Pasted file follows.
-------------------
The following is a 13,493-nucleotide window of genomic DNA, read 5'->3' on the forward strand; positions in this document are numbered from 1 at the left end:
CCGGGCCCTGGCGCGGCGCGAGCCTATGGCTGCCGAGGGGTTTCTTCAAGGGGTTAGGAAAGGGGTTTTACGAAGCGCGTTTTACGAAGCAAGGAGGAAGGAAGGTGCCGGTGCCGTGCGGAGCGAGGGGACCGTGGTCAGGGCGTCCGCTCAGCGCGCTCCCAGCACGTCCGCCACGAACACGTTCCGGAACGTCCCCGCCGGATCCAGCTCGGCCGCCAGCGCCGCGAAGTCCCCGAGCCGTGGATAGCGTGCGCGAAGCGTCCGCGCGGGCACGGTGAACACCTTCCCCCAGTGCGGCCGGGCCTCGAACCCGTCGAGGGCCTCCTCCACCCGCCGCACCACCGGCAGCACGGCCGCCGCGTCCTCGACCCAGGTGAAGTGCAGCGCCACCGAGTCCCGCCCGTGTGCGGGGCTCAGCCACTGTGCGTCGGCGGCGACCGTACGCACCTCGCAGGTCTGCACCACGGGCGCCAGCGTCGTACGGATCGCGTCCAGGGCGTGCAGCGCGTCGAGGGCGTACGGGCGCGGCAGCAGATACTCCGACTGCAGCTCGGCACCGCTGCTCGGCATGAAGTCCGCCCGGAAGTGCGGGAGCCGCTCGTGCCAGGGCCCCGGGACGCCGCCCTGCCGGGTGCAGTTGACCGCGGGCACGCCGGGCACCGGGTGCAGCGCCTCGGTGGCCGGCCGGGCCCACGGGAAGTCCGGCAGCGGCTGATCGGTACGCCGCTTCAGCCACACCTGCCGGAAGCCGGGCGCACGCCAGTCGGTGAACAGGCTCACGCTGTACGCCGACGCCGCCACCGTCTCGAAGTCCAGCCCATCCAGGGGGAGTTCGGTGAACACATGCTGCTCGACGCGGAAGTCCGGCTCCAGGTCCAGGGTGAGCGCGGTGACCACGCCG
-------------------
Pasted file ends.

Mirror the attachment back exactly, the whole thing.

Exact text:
The following is a 13,493-nucleotide window of genomic DNA, read 5'->3' on the forward strand; positions in this document are numbered from 1 at the left end:
CCGGGCCCTGGCGCGGCGCGAGCCTATGGCTGCCGAGGGGTTTCTTCAAGGGGTTAGGAAAGGGGTTTTACGAAGCGCGTTTTACGAAGCAAGGAGGAAGGAAGGTGCCGGTGCCGTGCGGAGCGAGGGGACCGTGGTCAGGGCGTCCGCTCAGCGCGCTCCCAGCACGTCCGCCACGAACACGTTCCGGAACGTCCCCGCCGGATCCAGCTCGGCCGCCAGCGCCGCGAAGTCCCCGAGCCGTGGATAGCGTGCGCGAAGCGTCCGCGCGGGCACGGTGAACACCTTCCCCCAGTGCGGCCGGGCCTCGAACCCGTCGAGGGCCTCCTCCACCCGCCGCACCACCGGCAGCACGGCCGCCGCGTCCTCGACCCAGGTGAAGTGCAGCGCCACCGAGTCCCGCCCGTGTGCGGGGCTCAGCCACTGTGCGTCGGCGGCGACCGTACGCACCTCGCAGGTCTGCACCACGGGCGCCAGCGTCGTACGGATCGCGTCCAGGGCGTGCAGCGCGTCGAGGGCGTACGGGCGCGGCAGCAGATACTCCGACTGCAGCTCGGCACCGCTGCTCGGCATGAAGTCCGCCCGGAAGTGCGGGAGCCGCTCGTGCCAGGGCCCCGGGACGCCGCCCTGCCGGGTGCAGTTGACCGCGGGCACGCCGGGCACCGGGTGCAGCGCCTCGGTGGCCGGCCGGGCCCACGGGAAGTCCGGCAGCGGCTGATCGGTACGCCGCTTCAGCCACACCTGCCGGAAGCCGGGCGCACGCCAGTCGGTGAACAGGCTCACGCTGTACGCCGACGCCGCCACCGTCTCGAAGTCCAGCCCATCCAGGGGGAGTTCGGTGAACACATGCTGCTCGACGCGGAAGTCCGGCTCCAGGTCCAGGGTGAGCGCGGTGACCACGCCG